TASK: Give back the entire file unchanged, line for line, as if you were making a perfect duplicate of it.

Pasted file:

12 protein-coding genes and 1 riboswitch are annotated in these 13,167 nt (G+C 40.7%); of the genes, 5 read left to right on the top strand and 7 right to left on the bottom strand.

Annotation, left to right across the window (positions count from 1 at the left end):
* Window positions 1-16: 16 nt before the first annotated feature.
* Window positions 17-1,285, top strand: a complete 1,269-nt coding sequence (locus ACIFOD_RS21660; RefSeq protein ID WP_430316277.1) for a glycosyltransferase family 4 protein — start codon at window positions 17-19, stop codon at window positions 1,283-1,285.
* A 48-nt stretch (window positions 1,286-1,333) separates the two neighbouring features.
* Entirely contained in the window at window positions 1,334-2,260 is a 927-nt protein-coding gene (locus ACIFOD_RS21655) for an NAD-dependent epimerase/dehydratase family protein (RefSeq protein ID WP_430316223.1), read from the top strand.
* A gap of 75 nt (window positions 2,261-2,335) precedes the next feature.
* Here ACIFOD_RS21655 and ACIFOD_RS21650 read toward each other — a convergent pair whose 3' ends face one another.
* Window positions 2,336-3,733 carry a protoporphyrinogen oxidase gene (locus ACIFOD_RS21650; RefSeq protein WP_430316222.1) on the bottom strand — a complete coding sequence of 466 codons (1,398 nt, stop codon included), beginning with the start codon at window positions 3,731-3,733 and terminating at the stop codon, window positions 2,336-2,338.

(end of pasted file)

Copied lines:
12 protein-coding genes and 1 riboswitch are annotated in these 13,167 nt (G+C 40.7%); of the genes, 5 read left to right on the top strand and 7 right to left on the bottom strand.

Annotation, left to right across the window (positions count from 1 at the left end):
* Window positions 1-16: 16 nt before the first annotated feature.
* Window positions 17-1,285, top strand: a complete 1,269-nt coding sequence (locus ACIFOD_RS21660; RefSeq protein ID WP_430316277.1) for a glycosyltransferase family 4 protein — start codon at window positions 17-19, stop codon at window positions 1,283-1,285.
* A 48-nt stretch (window positions 1,286-1,333) separates the two neighbouring features.
* Entirely contained in the window at window positions 1,334-2,260 is a 927-nt protein-coding gene (locus ACIFOD_RS21655) for an NAD-dependent epimerase/dehydratase family protein (RefSeq protein ID WP_430316223.1), read from the top strand.
* A gap of 75 nt (window positions 2,261-2,335) precedes the next feature.
* Here ACIFOD_RS21655 and ACIFOD_RS21650 read toward each other — a convergent pair whose 3' ends face one another.
* Window positions 2,336-3,733 carry a protoporphyrinogen oxidase gene (locus ACIFOD_RS21650; RefSeq protein WP_430316222.1) on the bottom strand — a complete coding sequence of 466 codons (1,398 nt, stop codon included), beginning with the start codon at window positions 3,731-3,733 and terminating at the stop codon, window positions 2,336-2,338.